Part of my regular contemplative or meditational practice involves a journal or a workbook in which I write out the lists of things I want to do or experience as well as lists of things I am grateful for or ways I would like to think of my life. I use a lot of Intention, Gratitude and Positive Affirmations in my personal work especially when transitioning through major times of change. I find that the focused clarity and frequent attention to these things can have a dramatic effect on the quickness and accuracy of my ability to shift from one kind of energy to another.
Before I knew it my mind had turned its attention on the areas of my life experience I wanted to shift or attract as well as areas that I wanted to expand into or allow to flow through and away from me.
It was at this point in my run that I came to the bridge just east of the Santa Fe and I-25 overpasses where the River Walk crosses the River.
I stopped in the center of the bridge and faced the oncoming flow of water which was a very apropos image for the interior work I had just been doing.
I began to watch the water and recount aloud the many things that were flowing to me in life or that I intended to flow to me in life, things I wanted to increase. It seemed to just flow out of me, specific items from many areas of my life. The things I loved about my perfect loving relationship, the abundance and financial opportunities that were flowing to me, gratitude about many dreams and goals I had achieved in the last few months. I began to get a very elated feeling of joy which I recognized as very good energy to resonate with and it inspired me to deeply feel the feeling of joy as I imagined all the things that were flowing to me in my life and many that I intended to flow to me.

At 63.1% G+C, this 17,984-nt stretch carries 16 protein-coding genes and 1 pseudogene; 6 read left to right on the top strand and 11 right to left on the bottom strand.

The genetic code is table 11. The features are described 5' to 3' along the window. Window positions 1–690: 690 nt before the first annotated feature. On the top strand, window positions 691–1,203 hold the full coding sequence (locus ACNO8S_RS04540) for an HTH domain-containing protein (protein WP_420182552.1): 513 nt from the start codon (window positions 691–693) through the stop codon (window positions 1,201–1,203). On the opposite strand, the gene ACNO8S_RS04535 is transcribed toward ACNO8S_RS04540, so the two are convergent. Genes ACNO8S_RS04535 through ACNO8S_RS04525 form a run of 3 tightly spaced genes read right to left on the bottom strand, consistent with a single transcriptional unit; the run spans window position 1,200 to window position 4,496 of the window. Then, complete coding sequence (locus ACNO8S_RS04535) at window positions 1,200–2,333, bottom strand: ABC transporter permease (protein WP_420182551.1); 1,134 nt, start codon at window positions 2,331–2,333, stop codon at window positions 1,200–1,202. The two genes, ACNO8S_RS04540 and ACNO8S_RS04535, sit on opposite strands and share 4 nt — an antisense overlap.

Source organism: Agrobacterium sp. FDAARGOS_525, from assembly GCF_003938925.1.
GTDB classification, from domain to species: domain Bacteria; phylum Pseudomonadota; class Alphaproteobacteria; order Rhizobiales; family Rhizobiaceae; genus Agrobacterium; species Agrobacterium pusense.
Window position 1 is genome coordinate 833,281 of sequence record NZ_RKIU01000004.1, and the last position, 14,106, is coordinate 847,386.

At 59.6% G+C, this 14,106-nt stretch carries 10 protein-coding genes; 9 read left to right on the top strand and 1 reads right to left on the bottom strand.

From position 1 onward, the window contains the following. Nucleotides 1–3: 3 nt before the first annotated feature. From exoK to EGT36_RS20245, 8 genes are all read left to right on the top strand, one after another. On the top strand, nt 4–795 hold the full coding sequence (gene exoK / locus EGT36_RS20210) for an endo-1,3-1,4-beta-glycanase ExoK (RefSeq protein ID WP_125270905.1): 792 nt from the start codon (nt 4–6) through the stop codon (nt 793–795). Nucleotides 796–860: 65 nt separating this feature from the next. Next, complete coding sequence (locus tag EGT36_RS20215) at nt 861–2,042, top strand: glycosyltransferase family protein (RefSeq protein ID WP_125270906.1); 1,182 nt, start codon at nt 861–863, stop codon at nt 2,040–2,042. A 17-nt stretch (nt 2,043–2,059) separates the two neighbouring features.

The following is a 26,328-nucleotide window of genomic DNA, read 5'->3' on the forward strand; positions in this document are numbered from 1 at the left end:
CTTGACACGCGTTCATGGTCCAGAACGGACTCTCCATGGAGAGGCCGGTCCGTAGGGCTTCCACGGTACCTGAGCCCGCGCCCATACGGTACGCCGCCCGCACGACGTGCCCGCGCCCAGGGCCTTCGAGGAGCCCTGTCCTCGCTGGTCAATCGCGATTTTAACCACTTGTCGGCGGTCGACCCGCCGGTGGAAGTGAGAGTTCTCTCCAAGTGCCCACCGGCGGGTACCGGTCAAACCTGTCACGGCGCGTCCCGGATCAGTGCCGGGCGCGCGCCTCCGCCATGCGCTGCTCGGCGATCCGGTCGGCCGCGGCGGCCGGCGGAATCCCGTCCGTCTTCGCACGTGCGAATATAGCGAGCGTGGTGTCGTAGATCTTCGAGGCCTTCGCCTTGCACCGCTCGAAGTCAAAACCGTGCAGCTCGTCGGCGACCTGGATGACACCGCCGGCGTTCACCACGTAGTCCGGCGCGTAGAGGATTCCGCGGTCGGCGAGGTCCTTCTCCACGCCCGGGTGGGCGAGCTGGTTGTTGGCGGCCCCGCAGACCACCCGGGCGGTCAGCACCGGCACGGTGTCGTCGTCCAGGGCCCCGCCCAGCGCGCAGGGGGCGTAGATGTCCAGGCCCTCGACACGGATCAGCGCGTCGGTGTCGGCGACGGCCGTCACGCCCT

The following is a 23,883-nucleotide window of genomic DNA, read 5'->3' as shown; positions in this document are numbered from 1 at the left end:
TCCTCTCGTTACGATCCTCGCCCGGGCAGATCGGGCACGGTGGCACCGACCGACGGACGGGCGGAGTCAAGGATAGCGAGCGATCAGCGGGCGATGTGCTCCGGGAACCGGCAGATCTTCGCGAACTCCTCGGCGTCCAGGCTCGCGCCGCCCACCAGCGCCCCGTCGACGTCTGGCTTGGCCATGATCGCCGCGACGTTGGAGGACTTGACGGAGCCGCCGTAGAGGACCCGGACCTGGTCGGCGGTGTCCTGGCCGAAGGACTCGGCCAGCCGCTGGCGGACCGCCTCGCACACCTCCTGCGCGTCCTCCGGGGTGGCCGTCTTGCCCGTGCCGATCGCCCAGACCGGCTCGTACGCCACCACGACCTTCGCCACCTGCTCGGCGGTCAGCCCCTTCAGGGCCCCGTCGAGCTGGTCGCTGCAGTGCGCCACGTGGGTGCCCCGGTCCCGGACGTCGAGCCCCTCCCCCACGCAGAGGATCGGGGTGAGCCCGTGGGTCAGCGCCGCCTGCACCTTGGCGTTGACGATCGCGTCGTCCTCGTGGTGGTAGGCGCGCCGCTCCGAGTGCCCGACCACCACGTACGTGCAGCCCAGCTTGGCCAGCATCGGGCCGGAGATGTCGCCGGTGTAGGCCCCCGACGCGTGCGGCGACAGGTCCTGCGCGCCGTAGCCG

When I had exhausted this listI turned and faced the river in the opposite direction to see the water flow over a small spillway and on out East towards Pueblo’s Historic East Side and further to the agricultural lands of the Mesa and beyond. Focusing on this image of the river flowing away from me I began to list the things in my life that were flowing through me and away, old patterns, old emotions, old ways of coping with challenges. I recounted anything I could think of that was appropriate I recognized as something which may or may not have been effective or advantageous or truly loved and enjoyed but which no longer had a place in the person I was in the present moment and the future self I was creating.